EnCana Acquires Tom Brown, Inc.

EnCana will acquire all of the outstanding shares of independent energy company Tom Brown, Inc. of Denver, Colorado, for cash, at a price of US$48.00 per share. This represents a premium of 24 percent to yesterday's closing price of Tom Brown's common stock and results in total consideration, including debt, of US$2.7 billion.

"The completion of this acquisition of Tom Brown's long-life natural gas reserves and production, together with the high-growth potential of its undeveloped resources located in the key unconventional onshore U.S. gas basins, will further advance our North America resource play strategy. The U.S. Rockies have been EnCana's highest growth region and this acquisition is anticipated to take our U.S. gas production to 1 billion cubic feet per day," said Gwyn Morgan, EnCana's President & Chief Executive Officer.

Enhancing EnCana's U.S. growth potential

"Tom Brown's assets are a hand-in-glove fit with our U.S. Rockies asset base. These are high working interest, low-decline, early-life, operated properties where we believe we can apply our proven resource play management system to grow production, reserves and financial returns as we maximize the assets' potential. We expect this acquisition to be immediately accretive to both cash flow and earnings per share. We also plan to undertake a significant increase in the size of our current divestiture program of conventional non-core properties in Western Canada - assets that are attractive to the royalty trust market. To date in 2004, we have divested of about US$380 million of non-core assets. The additional divestitures are expected to realize between US$1 billion and US$1.5 billion from the sale of conventional properties that currently produce between 40,000 and 60,000 barrels of oil equivalent per day. Pro forma the Tom Brown acquisition and the planned Canadian conventional divestitures, EnCana's 2004 U.S. production is expected to increase from 18 to 24 percent of total production. Long-life, low-decline resource plays are expected to rise to about 75 percent of our North American production, from 67 percent currently. Overall, North American production is expected to be 88 percent of EnCana's total production," said Randy Eresman, EnCana's Chief Operating Officer.

Tom Brown's long-life assets expected to build EnCana's net asset value

"EnCana has been built upon long-life, low production cost, high-quality assets that have enabled us to forecast 10 percent per share average annual growth from existing assets, without the need to acquire. However, we have also maintained a strong balance sheet, which places us in an advantageous position to build the net asset value of our total portfolio by adding similar, high-quality assets such as Tom Brown," Morgan said.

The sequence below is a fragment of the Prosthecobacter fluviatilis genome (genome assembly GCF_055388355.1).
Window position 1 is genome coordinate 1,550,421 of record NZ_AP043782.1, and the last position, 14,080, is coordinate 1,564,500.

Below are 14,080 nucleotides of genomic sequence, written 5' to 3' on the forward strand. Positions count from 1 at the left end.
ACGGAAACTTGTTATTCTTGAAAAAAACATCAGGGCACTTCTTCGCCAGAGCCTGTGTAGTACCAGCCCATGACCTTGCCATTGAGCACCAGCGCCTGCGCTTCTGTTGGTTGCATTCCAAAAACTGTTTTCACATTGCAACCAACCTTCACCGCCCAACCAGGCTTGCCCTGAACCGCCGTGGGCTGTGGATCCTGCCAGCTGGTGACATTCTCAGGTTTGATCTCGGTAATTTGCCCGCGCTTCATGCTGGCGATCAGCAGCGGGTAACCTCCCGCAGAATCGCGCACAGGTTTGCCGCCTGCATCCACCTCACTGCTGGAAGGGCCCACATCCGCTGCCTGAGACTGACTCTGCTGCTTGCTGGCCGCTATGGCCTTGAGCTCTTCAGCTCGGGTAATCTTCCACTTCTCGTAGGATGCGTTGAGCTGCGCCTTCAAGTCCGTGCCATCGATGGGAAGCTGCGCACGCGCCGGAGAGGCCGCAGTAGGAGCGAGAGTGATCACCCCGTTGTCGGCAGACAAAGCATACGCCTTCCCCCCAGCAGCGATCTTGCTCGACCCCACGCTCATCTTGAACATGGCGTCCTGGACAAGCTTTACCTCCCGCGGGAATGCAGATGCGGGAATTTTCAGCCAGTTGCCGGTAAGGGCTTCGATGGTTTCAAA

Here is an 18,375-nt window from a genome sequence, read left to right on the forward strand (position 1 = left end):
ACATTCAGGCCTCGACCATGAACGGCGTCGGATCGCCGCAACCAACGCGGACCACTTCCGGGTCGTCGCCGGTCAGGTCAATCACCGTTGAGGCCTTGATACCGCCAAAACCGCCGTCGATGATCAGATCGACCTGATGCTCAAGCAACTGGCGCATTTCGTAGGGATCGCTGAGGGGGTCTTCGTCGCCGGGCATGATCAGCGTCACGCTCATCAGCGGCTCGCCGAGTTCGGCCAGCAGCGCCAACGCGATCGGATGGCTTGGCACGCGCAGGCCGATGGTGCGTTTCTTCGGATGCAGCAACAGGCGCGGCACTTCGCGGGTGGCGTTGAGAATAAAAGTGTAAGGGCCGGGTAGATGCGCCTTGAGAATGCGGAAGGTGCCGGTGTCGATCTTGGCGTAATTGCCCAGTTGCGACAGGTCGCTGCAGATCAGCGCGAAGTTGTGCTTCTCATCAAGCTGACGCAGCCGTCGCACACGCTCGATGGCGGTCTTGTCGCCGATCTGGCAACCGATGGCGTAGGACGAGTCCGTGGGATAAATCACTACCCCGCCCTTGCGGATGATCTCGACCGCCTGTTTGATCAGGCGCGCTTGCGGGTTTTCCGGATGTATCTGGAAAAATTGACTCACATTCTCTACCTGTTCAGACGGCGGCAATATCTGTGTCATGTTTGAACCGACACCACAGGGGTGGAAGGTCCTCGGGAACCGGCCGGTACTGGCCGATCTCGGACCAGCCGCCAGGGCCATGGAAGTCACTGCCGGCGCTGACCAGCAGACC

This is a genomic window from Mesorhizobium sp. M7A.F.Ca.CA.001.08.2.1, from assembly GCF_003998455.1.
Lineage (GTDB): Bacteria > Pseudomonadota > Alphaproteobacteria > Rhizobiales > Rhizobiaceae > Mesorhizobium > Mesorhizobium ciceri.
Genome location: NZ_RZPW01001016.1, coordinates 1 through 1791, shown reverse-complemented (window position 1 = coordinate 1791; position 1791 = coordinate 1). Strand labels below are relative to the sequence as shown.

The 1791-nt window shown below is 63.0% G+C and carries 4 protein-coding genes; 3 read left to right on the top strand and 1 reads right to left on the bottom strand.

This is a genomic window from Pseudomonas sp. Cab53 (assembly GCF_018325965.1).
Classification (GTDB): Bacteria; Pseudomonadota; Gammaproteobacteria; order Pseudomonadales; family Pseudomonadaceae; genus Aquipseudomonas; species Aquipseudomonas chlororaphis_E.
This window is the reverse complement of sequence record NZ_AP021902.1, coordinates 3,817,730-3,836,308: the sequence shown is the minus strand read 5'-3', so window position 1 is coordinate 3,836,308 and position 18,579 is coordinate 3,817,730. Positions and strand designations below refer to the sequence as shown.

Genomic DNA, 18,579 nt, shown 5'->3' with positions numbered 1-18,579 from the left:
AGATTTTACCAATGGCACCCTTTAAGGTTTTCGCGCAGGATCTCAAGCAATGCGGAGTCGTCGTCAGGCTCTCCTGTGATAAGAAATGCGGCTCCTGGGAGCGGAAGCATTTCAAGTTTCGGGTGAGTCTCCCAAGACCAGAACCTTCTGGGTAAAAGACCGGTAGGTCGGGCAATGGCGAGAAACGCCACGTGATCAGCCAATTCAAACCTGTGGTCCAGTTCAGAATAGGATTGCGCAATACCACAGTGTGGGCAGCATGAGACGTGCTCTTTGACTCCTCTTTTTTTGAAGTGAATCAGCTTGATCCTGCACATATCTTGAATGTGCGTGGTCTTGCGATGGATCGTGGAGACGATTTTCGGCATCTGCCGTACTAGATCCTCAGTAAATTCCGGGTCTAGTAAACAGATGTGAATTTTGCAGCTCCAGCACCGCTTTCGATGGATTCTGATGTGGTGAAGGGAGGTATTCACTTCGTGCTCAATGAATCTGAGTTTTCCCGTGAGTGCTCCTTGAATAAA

Resource play assets are characterized by a large known resource in place with significant development potential that is unlocked through the disciplined application of technology and continuous operational and cost improvement. Production from these long-life properties declines at a lower rate than from conventional reservoirs. Tom Brown has accumulated an attractive suite of resource play properties that are an excellent strategic fit with EnCana's U.S. operations.

"Over the past four years, our U.S. Rockies team has demonstrated success at applying our resource play strategy to build value for our shareholders. A prime example is our acquisition of Ballard Petroleum in Colorado in early 2001, which gave us an entry into Mamm Creek. Since the acquisition we have increased net proved reserves by seven-fold to approximately 1 trillion cubic feet of gas and production by ten-fold to 210 million cubic feet of gas equivalent per day. This has all been accomplished at an attractive full-cycle finding, development and acquisition cost of US$1.45 per thousand cubic feet equivalent. Our compound annual growth rate in our U.S. region has been 75 percent, of which about three-quarters has been through the drill bit. We expect to continue this growth and value creation by developing the Tom Brown assets in Colorado, Wyoming and Texas," said Roger Biemans, President of EnCana Oil & Gas (USA) Inc.